Free Spirit

As India celebrates 66 years of Independence,two city artists speak of the spaces that evoke a sense of freedom in them

Written by VIDYA PRABHU | Published:August 15, 2013 6:46 am

Swanand Kirkire

Swanand Kirkire walks into Prithvi Theatre in Mumbai with the ease of an ex-student in a college canteen. It is here that the Indore-born Kirkire and his compatriots from Delhi’s National School of Drama — including actor Nawazuddin Siddiqui — felt at home.

To Kirkire,theatre is truth. The direct interaction between humans here leaves no room for being fake,something that Kirkire relishes. “It allows me to fail. My freedom comes from the fact that I get to try without the fear of failing,” he says. This is what he also associates with the term “independence”.

Despite having parents who are trained classical musicians,Kirkire is a self-taught singer. “I didn’t like the classical music space because of aspects such as the guru-shishya tradition,” he says.

A quest to find a sounding board ended when Kirkire discovered his love for the stage in college. “It’s more democratic. I was once in a group where a bank manager and a peon acted together,and the peon got a meatier role,” he says. “This coming together of age,morality,class and caste that gets people to react and discuss the subject makes theatre a great leveller,” he adds.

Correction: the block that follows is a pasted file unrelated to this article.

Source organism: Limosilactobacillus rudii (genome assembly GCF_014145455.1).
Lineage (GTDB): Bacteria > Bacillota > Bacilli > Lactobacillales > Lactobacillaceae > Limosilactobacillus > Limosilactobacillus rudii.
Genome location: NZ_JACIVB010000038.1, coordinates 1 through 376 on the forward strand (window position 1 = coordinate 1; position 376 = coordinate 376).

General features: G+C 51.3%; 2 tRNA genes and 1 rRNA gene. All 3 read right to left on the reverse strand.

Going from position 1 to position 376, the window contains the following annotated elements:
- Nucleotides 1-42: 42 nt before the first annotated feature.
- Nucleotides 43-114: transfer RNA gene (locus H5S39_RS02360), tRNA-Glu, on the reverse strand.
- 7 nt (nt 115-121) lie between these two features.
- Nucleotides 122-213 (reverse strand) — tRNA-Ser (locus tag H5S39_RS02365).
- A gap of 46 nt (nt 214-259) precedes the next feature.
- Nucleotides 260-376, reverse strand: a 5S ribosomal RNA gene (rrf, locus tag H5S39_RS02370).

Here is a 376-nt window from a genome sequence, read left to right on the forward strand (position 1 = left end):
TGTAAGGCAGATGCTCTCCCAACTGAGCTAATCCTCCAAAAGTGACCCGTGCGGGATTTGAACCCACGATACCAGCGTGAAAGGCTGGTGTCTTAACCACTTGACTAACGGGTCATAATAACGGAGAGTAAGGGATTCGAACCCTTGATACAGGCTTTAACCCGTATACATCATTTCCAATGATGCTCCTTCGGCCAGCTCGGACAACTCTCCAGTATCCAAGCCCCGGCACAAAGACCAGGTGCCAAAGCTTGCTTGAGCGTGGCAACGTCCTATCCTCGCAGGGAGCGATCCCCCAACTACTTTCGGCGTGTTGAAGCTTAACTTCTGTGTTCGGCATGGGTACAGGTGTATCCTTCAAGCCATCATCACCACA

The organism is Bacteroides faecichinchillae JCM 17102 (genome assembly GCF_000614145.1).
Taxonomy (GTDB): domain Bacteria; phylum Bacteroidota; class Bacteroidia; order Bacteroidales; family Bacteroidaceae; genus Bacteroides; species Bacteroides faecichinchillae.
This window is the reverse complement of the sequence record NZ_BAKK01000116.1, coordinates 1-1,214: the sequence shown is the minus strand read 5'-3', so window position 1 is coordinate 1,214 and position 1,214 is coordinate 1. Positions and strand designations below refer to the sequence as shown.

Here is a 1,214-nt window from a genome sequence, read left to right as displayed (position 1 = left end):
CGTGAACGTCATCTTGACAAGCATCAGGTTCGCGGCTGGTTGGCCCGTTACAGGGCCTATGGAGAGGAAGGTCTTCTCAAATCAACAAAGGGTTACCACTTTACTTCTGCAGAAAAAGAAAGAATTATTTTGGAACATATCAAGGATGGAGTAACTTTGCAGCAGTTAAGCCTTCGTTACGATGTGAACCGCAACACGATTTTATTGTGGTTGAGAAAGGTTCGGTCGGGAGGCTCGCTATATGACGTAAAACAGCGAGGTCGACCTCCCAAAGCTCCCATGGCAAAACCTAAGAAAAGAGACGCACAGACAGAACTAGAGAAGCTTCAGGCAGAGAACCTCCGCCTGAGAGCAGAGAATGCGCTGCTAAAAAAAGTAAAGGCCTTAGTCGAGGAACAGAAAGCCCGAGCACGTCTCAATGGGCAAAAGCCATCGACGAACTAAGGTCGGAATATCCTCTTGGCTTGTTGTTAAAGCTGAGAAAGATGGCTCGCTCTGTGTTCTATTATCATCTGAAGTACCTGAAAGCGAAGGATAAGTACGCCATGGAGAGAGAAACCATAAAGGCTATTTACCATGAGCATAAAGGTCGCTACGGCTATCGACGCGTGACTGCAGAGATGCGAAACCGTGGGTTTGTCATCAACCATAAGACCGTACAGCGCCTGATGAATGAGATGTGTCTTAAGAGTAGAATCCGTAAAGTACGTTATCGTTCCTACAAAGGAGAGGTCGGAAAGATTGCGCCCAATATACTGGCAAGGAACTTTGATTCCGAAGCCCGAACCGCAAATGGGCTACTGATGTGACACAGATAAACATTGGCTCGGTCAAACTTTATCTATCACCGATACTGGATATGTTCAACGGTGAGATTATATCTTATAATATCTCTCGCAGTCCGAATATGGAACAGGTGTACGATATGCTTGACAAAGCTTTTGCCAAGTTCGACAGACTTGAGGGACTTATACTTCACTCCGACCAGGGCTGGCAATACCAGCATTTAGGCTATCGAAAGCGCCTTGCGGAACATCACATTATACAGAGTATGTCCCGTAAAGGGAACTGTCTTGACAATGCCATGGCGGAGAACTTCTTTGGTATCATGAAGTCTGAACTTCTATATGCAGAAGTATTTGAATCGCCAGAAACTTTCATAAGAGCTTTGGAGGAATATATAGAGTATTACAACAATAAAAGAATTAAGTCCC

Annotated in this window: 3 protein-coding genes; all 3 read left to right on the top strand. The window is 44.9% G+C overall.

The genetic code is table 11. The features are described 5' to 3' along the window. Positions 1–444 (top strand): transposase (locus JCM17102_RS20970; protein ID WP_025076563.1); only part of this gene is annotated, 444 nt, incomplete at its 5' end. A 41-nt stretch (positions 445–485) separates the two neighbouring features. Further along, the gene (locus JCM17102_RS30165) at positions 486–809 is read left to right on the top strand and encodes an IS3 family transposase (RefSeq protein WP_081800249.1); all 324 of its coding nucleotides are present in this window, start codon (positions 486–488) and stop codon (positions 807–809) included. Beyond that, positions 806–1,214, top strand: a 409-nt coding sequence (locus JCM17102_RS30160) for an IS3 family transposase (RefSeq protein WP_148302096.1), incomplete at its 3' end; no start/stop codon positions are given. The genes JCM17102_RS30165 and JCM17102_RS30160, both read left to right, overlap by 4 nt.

Shilpa chavan

The crumbling structure rises from behind the trees. The now-defunct Shakti Mills in Mahalaxmi,Mumbai,is a nearly forgotten landmark in the teeming metropolis. It is,at best,reminiscent of the closure of mills that rendered thousands of city’s textile mill workers jobless.

For accessory designer Shilpa Chavan,however,the association extends beyond the obvious to encompass what textile mills have contributed to the country — the role they played in India’s struggle for Independence. “Independence has to be viewed from a historical perspective. To me,the term independence translates into self-sufficiency which was propagated as part of the Swadeshi movement during the freedom struggle. There’s a strong need for us to be self-sufficient even today and the mills remind us of that legacy,” she says.

Chavan takes pride in events such as the 1942 strike by mill workers in Ahmedabad. “On August 9,1942,as many as 1.25 lakh textile mill workers brought Ahmedabad to a halt by going on a strike for more than three months. The strike — among the first cries for Independence — was a turning point of sorts,” she says,adding that even today,next to agriculture,it’s the textile sector that constitutes the largest workforce in the country.

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